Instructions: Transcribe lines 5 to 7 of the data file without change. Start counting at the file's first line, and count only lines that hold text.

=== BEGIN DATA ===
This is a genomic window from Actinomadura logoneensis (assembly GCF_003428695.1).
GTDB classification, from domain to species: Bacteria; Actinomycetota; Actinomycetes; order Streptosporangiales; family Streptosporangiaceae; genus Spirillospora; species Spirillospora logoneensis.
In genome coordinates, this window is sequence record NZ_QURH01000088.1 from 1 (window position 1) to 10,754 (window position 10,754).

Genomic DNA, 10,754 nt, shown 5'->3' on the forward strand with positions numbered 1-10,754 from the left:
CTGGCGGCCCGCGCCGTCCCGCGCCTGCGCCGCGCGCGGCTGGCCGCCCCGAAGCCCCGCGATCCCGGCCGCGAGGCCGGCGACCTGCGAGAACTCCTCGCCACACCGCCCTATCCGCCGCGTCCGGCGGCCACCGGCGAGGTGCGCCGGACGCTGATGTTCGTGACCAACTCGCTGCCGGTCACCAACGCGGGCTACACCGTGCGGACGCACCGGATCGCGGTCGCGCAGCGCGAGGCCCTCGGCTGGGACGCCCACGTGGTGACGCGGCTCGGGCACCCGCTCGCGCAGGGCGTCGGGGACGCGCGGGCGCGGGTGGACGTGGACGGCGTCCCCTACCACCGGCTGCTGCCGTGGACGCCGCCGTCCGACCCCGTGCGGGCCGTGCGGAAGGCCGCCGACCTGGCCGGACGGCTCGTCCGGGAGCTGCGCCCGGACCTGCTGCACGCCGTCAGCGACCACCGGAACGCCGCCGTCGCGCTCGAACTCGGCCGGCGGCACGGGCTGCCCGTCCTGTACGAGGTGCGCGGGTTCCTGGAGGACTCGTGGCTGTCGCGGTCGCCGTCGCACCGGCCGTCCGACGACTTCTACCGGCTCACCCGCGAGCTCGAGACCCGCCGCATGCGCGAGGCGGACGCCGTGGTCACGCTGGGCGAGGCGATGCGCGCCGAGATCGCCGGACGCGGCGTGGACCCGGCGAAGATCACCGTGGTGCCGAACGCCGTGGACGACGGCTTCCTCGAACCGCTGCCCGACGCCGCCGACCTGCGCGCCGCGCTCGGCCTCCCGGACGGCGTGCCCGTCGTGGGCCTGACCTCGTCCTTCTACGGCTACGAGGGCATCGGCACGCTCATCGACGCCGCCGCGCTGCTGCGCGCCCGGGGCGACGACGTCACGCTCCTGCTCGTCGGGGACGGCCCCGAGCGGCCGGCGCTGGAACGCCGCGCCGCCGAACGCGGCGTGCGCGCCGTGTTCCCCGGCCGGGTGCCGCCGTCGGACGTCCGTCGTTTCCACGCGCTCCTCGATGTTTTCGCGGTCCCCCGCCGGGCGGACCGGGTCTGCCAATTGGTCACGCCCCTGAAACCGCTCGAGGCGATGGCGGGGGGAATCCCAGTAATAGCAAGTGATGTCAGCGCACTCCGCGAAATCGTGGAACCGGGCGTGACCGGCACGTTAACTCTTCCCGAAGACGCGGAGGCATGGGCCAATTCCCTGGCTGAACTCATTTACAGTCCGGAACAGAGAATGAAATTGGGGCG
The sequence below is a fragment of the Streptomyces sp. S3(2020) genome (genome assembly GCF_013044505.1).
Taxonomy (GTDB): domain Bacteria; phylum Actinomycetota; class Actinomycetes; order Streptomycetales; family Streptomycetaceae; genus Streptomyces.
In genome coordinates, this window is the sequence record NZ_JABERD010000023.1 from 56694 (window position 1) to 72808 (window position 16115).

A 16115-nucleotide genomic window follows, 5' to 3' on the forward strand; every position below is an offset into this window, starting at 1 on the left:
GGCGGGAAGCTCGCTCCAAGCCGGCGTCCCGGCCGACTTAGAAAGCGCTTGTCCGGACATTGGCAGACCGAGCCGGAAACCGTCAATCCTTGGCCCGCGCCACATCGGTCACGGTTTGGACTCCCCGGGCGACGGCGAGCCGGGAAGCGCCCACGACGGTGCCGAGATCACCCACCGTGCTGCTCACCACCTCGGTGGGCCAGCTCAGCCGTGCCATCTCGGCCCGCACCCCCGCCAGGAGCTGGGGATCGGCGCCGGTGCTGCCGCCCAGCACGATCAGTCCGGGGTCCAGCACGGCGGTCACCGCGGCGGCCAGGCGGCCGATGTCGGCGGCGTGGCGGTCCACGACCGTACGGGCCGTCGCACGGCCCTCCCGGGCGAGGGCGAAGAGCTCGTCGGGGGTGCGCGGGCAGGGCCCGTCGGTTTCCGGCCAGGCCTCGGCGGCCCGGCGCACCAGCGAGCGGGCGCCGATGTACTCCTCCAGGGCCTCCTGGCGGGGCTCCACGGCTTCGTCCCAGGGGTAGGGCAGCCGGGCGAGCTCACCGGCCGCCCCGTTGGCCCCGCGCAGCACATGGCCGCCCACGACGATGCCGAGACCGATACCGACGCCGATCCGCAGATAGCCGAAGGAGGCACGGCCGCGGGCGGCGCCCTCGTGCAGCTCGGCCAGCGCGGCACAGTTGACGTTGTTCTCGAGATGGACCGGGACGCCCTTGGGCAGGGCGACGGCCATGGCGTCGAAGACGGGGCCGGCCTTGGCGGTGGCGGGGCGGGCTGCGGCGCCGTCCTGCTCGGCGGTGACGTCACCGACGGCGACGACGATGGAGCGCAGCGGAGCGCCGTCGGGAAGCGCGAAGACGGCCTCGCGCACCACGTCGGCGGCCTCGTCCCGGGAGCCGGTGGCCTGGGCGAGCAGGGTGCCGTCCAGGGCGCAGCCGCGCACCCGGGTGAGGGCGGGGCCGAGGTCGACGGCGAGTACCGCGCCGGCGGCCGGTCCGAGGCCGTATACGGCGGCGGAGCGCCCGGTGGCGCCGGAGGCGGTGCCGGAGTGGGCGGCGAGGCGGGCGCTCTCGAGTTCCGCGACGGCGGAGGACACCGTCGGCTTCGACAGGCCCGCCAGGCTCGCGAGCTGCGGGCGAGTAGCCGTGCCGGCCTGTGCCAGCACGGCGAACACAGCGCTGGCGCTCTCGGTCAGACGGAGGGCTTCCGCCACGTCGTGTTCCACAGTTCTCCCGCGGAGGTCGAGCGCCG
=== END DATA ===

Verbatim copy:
CTGGCGGCCCGCGCCGTCCCGCGCCTGCGCCGCGCGCGGCTGGCCGCCCCGAAGCCCCGCGATCCCGGCCGCGAGGCCGGCGACCTGCGAGAACTCCTCGCCACACCGCCCTATCCGCCGCGTCCGGCGGCCACCGGCGAGGTGCGCCGGACGCTGATGTTCGTGACCAACTCGCTGCCGGTCACCAACGCGGGCTACACCGTGCGGACGCACCGGATCGCGGTCGCGCAGCGCGAGGCCCTCGGCTGGGACGCCCACGTGGTGACGCGGCTCGGGCACCCGCTCGCGCAGGGCGTCGGGGACGCGCGGGCGCGGGTGGACGTGGACGGCGTCCCCTACCACCGGCTGCTGCCGTGGACGCCGCCGTCCGACCCCGTGCGGGCCGTGCGGAAGGCCGCCGACCTGGCCGGACGGCTCGTCCGGGAGCTGCGCCCGGACCTGCTGCACGCCGTCAGCGACCACCGGAACGCCGCCGTCGCGCTCGAACTCGGCCGGCGGCACGGGCTGCCCGTCCTGTACGAGGTGCGCGGGTTCCTGGAGGACTCGTGGCTGTCGCGGTCGCCGTCGCACCGGCCGTCCGACGACTTCTACCGGCTCACCCGCGAGCTCGAGACCCGCCGCATGCGCGAGGCGGACGCCGTGGTCACGCTGGGCGAGGCGATGCGCGCCGAGATCGCCGGACGCGGCGTGGACCCGGCGAAGATCACCGTGGTGCCGAACGCCGTGGACGACGGCTTCCTCGAACCGCTGCCCGACGCCGCCGACCTGCGCGCCGCGCTCGGCCTCCCGGACGGCGTGCCCGTCGTGGGCCTGACCTCGTCCTTCTACGGCTACGAGGGCATCGGCACGCTCATCGACGCCGCCGCGCTGCTGCGCGCCCGGGGCGACGACGTCACGCTCCTGCTCGTCGGGGACGGCCCCGAGCGGCCGGCGCTGGAACGCCGCGCCGCCGAACGCGGCGTGCGCGCCGTGTTCCCCGGCCGGGTGCCGCCGTCGGACGTCCGTCGTTTCCACGCGCTCCTCGATGTTTTCGCGGTCCCCCGCCGGGCGGACCGGGTCTGCCAATTGGTCACGCCCCTGAAACCGCTCGAGGCGATGGCGGGGGGAATCCCAGTAATAGCAAGTGATGTCAGCGCACTCCGCGAAATCGTGGAACCGGGCGTGACCGGCACGTTAACTCTTCCCGAAGACGCGGAGGCATGGGCCAATTCCCTGGCTGAACTCATTTACAGTCCGGAACAGAGAATGAAATTGGGGCG
The sequence below is a fragment of the Streptomyces sp. S3(2020) genome (genome assembly GCF_013044505.1).
Taxonomy (GTDB): domain Bacteria; phylum Actinomycetota; class Actinomycetes; order Streptomycetales; family Streptomycetaceae; genus Streptomyces.